How do brains produce real behavior?
What does animal instinctive behavior share with human language?
How does the brain striatum links rodent grooming behavior to human OCD, Tourettes syndrome, and Parkinson’s disease?
How might communication signals have evolved from brain systems that sequence action in ancestors of animals and humans?
Brain site for action syntax in neostriatum. Lesions here disrupt the sequencing of behavior in rats, and firing of neurons here codes sequential patterns (Cromwell & Berridge, 1996 PDF). Top shows microscope view of excitotoxin lesion versus healthy site in neostriatum.
Real action, language, and thought occur in streams of complex sequential patterns, a shared feature that has been called action syntax.
Brain structures such as neostriatum and substantia nigra help control the sequential pattern of normal animal instinctive action and human language and thought, and nigrostriatal dysfunction is linked to human disorders including obsessive-compulsive disorder, Tourette’s syndrome, and Parkinson’s disease.
Human language/thought sequencing functions of the striatum may derive from its evolutionary ‘action syntax’ role in sequencing instinctive actions, including rodent grooming. Our studies aim to clarify how brain systems carry out action syntax functions.
What is this?
Top shows behavioral syntactic chain, a stereotyped instinctive grooming sequence of rats, mice and squirrels (Berridge & Aldridge, 2000 PDF). Bottom shows firing of neostriatal neurons that code this sequential pattern of behavior (Aldridge & Berridge, 1998 PDF).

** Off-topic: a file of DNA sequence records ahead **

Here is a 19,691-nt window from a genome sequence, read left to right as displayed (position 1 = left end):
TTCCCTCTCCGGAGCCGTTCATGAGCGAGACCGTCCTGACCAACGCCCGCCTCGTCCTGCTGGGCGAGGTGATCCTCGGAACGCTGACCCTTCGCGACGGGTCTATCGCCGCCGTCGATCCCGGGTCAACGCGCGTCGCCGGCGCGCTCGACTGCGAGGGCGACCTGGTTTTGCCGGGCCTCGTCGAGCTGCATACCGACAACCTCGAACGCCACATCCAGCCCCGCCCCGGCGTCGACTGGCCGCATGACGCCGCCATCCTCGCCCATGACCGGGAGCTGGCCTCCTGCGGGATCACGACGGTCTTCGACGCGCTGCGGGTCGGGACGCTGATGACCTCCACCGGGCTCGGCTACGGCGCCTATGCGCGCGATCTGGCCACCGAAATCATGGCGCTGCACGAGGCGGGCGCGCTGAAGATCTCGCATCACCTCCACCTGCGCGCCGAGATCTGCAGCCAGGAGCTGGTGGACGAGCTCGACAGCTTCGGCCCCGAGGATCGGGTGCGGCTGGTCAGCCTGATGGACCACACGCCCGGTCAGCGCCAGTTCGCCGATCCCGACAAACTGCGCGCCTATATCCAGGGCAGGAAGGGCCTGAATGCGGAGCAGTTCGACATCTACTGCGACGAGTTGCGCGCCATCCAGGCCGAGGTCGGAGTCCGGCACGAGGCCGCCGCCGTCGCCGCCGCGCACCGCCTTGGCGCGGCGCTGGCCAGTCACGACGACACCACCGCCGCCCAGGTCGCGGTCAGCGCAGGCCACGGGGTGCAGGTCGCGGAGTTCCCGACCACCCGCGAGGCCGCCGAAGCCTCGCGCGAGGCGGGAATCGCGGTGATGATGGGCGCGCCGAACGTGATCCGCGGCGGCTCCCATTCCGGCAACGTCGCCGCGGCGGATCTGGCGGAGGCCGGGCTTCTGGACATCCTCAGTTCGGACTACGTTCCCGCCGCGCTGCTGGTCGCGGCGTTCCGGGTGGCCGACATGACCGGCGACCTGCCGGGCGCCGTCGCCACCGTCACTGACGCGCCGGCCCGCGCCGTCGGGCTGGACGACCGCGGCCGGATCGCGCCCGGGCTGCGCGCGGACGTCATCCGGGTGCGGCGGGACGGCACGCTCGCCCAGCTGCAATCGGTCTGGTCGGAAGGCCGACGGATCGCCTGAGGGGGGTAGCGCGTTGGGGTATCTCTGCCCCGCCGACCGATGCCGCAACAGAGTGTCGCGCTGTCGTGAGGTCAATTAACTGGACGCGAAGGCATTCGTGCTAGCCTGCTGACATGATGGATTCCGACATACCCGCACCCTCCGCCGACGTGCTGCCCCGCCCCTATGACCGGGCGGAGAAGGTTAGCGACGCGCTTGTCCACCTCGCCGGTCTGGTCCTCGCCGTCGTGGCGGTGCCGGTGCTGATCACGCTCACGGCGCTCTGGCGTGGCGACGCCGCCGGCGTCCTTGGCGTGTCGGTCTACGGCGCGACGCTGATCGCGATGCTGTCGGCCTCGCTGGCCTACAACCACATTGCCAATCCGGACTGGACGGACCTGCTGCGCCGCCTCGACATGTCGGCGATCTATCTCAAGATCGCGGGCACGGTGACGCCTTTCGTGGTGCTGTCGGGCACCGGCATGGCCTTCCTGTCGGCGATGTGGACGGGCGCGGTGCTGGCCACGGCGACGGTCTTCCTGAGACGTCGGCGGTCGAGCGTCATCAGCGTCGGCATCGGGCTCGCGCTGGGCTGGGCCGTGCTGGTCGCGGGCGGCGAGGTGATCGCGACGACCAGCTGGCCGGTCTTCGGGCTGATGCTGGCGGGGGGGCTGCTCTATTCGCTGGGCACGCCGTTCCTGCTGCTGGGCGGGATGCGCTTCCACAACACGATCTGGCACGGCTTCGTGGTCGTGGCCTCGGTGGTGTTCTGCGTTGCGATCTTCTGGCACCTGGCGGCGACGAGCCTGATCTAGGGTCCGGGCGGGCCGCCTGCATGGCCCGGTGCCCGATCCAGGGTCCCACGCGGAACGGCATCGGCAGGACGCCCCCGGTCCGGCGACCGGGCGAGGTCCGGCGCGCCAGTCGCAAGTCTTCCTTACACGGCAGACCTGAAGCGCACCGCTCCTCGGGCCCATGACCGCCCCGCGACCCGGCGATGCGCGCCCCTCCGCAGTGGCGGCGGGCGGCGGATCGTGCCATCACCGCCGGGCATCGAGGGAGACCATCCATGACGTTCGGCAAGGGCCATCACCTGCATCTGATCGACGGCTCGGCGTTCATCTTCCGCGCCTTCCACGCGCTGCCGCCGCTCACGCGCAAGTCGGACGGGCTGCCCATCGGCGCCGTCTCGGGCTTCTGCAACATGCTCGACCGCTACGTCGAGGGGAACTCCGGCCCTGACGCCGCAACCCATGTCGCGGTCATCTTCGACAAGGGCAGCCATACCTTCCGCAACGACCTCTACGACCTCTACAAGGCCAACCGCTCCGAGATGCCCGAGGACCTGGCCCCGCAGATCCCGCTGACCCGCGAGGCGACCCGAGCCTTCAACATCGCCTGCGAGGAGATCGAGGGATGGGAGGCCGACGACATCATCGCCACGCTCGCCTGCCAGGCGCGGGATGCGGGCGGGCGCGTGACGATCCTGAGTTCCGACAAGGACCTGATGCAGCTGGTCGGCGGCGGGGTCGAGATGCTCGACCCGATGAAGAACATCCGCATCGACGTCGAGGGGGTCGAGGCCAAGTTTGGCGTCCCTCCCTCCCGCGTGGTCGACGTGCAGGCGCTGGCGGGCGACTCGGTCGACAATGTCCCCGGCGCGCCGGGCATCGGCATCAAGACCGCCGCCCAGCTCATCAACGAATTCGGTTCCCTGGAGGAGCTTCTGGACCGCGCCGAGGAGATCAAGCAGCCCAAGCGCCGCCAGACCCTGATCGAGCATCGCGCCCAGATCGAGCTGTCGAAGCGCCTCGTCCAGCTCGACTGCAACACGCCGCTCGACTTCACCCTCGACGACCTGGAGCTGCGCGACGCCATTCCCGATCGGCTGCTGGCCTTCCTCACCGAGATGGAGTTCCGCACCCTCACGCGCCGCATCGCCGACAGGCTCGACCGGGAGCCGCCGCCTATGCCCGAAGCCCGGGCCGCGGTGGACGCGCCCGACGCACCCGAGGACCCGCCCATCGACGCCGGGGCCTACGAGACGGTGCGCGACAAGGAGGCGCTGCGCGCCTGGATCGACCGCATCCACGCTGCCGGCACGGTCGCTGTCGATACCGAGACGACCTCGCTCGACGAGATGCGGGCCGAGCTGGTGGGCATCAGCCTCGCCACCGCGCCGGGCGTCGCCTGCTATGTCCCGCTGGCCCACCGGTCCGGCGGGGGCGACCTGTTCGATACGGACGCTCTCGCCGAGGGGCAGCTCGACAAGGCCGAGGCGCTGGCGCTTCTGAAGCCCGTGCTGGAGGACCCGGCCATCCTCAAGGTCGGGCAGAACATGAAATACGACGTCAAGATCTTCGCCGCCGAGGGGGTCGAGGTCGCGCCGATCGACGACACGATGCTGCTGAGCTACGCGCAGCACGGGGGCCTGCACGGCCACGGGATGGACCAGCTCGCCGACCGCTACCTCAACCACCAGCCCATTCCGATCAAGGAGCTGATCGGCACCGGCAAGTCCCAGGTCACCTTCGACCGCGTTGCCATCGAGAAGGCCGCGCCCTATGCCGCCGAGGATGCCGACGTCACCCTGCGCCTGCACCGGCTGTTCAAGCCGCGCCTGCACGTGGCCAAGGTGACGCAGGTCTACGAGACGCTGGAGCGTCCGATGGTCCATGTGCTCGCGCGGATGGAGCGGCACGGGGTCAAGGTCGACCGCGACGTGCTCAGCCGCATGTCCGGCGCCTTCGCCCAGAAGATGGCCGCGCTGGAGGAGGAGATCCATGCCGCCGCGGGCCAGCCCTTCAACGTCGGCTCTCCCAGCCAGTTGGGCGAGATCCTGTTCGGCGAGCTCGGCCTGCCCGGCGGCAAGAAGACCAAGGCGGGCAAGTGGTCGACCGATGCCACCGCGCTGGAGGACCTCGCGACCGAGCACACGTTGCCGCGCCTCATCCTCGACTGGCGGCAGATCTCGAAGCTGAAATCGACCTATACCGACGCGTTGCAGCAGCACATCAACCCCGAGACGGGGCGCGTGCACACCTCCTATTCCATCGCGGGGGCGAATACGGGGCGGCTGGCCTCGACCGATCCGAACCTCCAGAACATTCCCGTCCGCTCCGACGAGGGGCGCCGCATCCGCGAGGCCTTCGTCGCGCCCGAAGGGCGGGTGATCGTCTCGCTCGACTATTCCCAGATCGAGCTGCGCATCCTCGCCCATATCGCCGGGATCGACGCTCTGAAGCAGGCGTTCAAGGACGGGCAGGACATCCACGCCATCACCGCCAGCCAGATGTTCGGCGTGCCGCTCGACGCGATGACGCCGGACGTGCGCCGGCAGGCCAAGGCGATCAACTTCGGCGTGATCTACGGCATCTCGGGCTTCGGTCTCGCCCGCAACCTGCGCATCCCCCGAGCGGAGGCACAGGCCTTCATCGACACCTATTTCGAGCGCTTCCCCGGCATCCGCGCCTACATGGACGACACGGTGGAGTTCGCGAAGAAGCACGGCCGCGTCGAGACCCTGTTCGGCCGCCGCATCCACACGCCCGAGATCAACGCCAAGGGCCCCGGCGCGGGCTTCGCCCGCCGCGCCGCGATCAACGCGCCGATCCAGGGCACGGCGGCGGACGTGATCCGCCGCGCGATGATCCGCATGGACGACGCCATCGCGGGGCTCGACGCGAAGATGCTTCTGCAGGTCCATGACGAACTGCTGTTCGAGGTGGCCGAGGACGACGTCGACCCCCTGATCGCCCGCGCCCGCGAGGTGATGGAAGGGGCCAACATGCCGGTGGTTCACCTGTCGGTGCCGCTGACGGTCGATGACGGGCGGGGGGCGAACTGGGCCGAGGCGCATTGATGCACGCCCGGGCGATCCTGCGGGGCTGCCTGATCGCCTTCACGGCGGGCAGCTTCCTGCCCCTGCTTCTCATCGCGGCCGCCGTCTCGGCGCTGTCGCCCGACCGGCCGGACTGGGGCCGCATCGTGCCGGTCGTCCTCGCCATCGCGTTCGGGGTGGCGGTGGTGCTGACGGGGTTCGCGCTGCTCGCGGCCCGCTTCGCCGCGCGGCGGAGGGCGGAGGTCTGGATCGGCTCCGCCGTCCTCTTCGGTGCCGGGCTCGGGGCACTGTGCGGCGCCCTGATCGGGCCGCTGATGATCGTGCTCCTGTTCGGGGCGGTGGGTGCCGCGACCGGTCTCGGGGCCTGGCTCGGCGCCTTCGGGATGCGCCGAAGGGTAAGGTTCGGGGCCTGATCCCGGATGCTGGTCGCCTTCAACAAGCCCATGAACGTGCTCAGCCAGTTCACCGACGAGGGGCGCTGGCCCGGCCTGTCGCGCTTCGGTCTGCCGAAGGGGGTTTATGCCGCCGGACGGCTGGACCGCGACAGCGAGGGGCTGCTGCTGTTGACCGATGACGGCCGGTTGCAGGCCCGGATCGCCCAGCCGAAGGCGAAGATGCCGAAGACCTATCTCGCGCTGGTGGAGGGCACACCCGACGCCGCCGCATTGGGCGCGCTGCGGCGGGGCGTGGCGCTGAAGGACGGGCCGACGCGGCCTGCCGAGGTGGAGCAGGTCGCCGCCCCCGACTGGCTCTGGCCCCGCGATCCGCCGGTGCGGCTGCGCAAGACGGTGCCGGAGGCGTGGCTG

California ground squirrels have a special syntactic grooming chain they use as a territorial signal (Bursten, Berridge, & Owings, 2000 HTML). Adding semantics to action syntax may have occurred too in primate ancestors as an early step in the evolution of human brain systems of language (Aldridge & Berridge, PDF). See also P. Lieberman (2000): Human Language and our Reptilian Brain
Our studies show that the brain neostriatum controls the sequential pattern of instinctive grooming behaviors by making action syntax patterns stronger. We are also examining how firing of neurons in neostriatum and connected brain structures actually codes sequential patterns, in collaborative electrophysiology studies with the laboratory of Dr. J. Wayne Aldridge. Finally, we have studied how excessively rigid behavioral patterns can be caused, in mutant mouse and related models of OCD and Touretes, with Dr. Xiaoxi Zhuang (PDF). Our goal is to better understand the brain link that connects animal instinctive actions to human language and thought (Overview) (PDF).